3

TL;DR: PHP doesn't care about what MTA you're using. Longer explanation: this goes way back almost as far as the POSIX standards themselves, but every properly written MTA will provide a binary named sendmail that will behave exactly as the "official" sendmail program would be expected to behave. As a result, every unix program or daemon that, for one ...


3

Any user can potentially run cron jobs. The man user might purge the catman cache. The bin user might do library and package management. The www-data user might purge caches. If any of these cron jobs give output (often to indicate a problem) it is nice to let someone know, and cron does this by default by mailing the running user. Now the simple thing to ...


3

MTA is a part of SMTP server, it's responsible for receiving emails from MSA(https://en.m.wikipedia.org/wiki/Message_submission_agent) and then forwarding them to MDA (if the destination of these mails is local) or to another SMTP server. Some people call MTA a SMTP server.


2

I use fail2ban. You can edit /etc/fail2ban/filter.d/postfix.conf to catch any further attempts. I monitor my /var/log/mail.log files to look for suspicious behaviour and add to postfix.conf as required. Here is my postfix.conf which does catch the line you mention above. [INCLUDES] before = common.conf [Definition] _daemon = postfix/smtpd failregex = ^%(...


2

If nullmailer is failing with smtp.gmail.com try using IPv4 address directly: 74.125.206.109 my /etc/nullmailer/remotes looks like this: 74.125.206.108 smtp --port=465 --auth-login --ssl --user=USER@gmail.com --pass=PASS --insecure


2

ACL line could be the next: deny condition = ${lookup{$localpart}nwildlsearch{/path/to/the/black.list}{yes}{no}} While black.list contains PCRE regexes one per line like that: ^.*[0-9].* ^.*[!@#$%^&*()_+].* ^.*sales.*


2

Here's the tls section of my config for postfix, gmail recognizes messages as being sent encrypted. I'm using a letsencrypt cert on a Debian system smtpd_use_tls = yes smtpd_tls_key_file = /etc/letsencrypt/live/my.domain/privkey.pem smtpd_tls_cert_file = /etc/letsencrypt/live/my.domain/fullchain.pem smtpd_tls_received_header = yes ...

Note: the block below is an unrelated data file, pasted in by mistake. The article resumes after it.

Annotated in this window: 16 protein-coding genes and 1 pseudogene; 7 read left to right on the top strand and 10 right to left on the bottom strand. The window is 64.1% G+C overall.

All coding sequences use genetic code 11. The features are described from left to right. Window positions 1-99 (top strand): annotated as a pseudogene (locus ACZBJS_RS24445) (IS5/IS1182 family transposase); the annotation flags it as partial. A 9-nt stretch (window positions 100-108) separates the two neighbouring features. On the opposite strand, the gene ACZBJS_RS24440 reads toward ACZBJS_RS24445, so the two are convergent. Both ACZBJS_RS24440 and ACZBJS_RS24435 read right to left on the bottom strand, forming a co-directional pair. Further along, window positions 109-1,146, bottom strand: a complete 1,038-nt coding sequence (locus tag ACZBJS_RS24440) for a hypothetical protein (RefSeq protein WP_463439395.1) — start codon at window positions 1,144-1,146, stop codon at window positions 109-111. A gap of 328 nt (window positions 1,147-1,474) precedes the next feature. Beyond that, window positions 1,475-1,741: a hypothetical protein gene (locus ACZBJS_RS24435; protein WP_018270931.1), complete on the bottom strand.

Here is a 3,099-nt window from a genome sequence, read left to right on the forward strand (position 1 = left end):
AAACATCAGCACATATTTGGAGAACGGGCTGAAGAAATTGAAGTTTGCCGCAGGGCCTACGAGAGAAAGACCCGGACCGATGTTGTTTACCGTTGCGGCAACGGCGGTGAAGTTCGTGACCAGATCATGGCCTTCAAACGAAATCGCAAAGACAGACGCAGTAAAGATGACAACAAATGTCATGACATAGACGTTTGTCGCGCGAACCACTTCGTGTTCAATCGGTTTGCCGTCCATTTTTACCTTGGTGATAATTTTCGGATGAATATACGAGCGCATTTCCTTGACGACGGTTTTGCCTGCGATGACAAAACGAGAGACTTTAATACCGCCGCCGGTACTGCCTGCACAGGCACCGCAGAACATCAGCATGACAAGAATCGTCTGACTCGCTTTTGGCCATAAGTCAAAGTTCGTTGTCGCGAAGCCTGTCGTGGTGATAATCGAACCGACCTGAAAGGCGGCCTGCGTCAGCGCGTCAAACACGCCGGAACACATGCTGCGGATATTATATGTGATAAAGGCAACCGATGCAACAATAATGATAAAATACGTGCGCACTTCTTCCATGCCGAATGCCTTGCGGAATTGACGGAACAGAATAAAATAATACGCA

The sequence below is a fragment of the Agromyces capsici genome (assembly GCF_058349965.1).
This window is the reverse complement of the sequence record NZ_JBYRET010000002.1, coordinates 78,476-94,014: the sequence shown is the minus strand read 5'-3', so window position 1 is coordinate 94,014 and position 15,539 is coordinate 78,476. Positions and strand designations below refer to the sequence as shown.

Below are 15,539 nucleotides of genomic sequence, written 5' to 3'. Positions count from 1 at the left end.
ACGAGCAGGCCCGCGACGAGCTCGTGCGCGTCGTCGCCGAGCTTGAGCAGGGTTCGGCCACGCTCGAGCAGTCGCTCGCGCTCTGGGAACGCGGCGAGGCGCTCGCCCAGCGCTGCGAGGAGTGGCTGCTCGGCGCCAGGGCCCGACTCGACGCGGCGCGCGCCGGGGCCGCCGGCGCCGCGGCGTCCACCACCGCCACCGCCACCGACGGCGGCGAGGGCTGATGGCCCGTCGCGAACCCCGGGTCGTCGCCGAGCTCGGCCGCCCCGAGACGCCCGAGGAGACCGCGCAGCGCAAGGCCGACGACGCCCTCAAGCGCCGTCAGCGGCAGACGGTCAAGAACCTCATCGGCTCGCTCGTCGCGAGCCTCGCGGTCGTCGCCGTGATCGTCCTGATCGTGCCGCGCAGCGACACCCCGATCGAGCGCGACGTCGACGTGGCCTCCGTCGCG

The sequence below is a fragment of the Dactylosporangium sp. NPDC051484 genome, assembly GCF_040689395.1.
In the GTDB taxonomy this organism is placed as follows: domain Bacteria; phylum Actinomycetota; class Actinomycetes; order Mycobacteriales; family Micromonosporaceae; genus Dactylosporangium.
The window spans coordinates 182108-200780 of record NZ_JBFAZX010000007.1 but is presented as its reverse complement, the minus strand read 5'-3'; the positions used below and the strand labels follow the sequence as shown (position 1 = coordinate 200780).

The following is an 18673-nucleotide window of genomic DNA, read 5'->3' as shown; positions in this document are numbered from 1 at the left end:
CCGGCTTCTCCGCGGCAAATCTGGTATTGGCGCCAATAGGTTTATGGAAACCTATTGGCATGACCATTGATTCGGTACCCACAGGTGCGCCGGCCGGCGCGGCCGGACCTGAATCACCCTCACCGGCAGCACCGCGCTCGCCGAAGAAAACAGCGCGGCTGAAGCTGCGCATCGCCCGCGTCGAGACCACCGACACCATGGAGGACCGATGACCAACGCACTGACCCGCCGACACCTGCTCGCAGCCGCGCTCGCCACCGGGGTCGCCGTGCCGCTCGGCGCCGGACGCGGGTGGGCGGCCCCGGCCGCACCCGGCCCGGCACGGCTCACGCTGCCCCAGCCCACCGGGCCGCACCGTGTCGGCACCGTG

2

how do I find out what MTA/MDA my system is using? Use your system's package manager. Look for packages for qmail, Postfix, exim, smail, ZMailer, MMDF, or Sendmail being installed. There are a few less common packages. You might have a very cut down system that passes everything along to a smarthost, such as mini-qmail or ssmtp for example. Of course, ...


2

On cron and MUA-MTA connection Practical Answers I generally create an postfix alias for my cron users. This way all cron job mails are delivered to the aliased address in my lookup table. So, a practical answer is: Cron messages can be sent off server/domain/machine to any arbitrary Internet wide email address. Furthermore, cron itself can be ...


1

The standard ports for normal (in-the-clear) and secure/encrypted communications, by protocol: IMAP: normal 143, secure 993 POP: normal 110, secure 995 SMTP: normal 25, secure 465/587 Confusingingly SMTP has two secure ports. You're supposed to use 465 for SSL/TLS and 587 STARTTLS (see the last section of this page) though it's not mandated. Addressing ...


1

To add to the solution by Andrzej, you can set a lock for a wider region than just a single recipe if you need to with the LOCKFILE special variable. # Only one instance of Procmail can enter this region LOCKFILE=.procmail-critical-region.lock :0 * condition | action value=`program` :0 * another condition | another action # We are done now; okay for ...


1

You may use procmail's locking to make multiple instances execute one instance of the perl script at given time. See man procmailrc and man procmailex :0 w: script.lock | /.../script.pl O course there are other ways but How many messages per hour do you expect to process in peak and average hour?


1

Use one of Debian's standard configuration packages such as exim4 or postfix. (I think the default is now postfix but it certainly used to be exim4.) During installation you'll be asked for the scenario you require, and one of the options will either match you requirements or get very close: "Locally generated mail to local users is forwarded to some ...


1

The links below provides all the MTA choices you can choose, according to your Ubuntu version: MTA - Ubuntu 12.04 MTA - Ubuntu 14.04 You can also check the Archwiki page on Setting up ssmtp to use port 25. SSMTP and MSMTP still are not full fledged MTA's. This unix.se provides details for a comprehensive lists of MTA's available and they as well are ...


Only top voted, non community-wiki answers of a minimum length are eligible